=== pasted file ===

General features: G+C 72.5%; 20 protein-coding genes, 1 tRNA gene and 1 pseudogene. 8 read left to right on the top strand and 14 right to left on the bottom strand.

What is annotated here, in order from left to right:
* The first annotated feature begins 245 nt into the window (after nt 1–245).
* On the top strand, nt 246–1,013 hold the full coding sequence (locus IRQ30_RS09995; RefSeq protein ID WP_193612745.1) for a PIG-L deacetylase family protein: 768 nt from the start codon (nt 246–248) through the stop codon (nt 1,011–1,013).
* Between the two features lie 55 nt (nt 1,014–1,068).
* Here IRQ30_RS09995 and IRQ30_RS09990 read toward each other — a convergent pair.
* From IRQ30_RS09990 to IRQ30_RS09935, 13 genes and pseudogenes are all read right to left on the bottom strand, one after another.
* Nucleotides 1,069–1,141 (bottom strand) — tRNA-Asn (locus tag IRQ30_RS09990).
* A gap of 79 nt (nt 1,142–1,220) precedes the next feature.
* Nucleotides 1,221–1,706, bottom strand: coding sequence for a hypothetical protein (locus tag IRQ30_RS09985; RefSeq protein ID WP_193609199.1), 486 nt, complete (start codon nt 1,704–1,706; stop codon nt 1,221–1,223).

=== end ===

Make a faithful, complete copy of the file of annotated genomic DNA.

General features: G+C 72.5%; 20 protein-coding genes, 1 tRNA gene and 1 pseudogene. 8 read left to right on the top strand and 14 right to left on the bottom strand.

What is annotated here, in order from left to right:
* The first annotated feature begins 245 nt into the window (after nt 1–245).
* On the top strand, nt 246–1,013 hold the full coding sequence (locus IRQ30_RS09995; RefSeq protein ID WP_193612745.1) for a PIG-L deacetylase family protein: 768 nt from the start codon (nt 246–248) through the stop codon (nt 1,011–1,013).
* Between the two features lie 55 nt (nt 1,014–1,068).
* Here IRQ30_RS09995 and IRQ30_RS09990 read toward each other — a convergent pair.
* From IRQ30_RS09990 to IRQ30_RS09935, 13 genes and pseudogenes are all read right to left on the bottom strand, one after another.
* Nucleotides 1,069–1,141 (bottom strand) — tRNA-Asn (locus tag IRQ30_RS09990).
* A gap of 79 nt (nt 1,142–1,220) precedes the next feature.
* Nucleotides 1,221–1,706, bottom strand: coding sequence for a hypothetical protein (locus tag IRQ30_RS09985; RefSeq protein ID WP_193609199.1), 486 nt, complete (start codon nt 1,704–1,706; stop codon nt 1,221–1,223).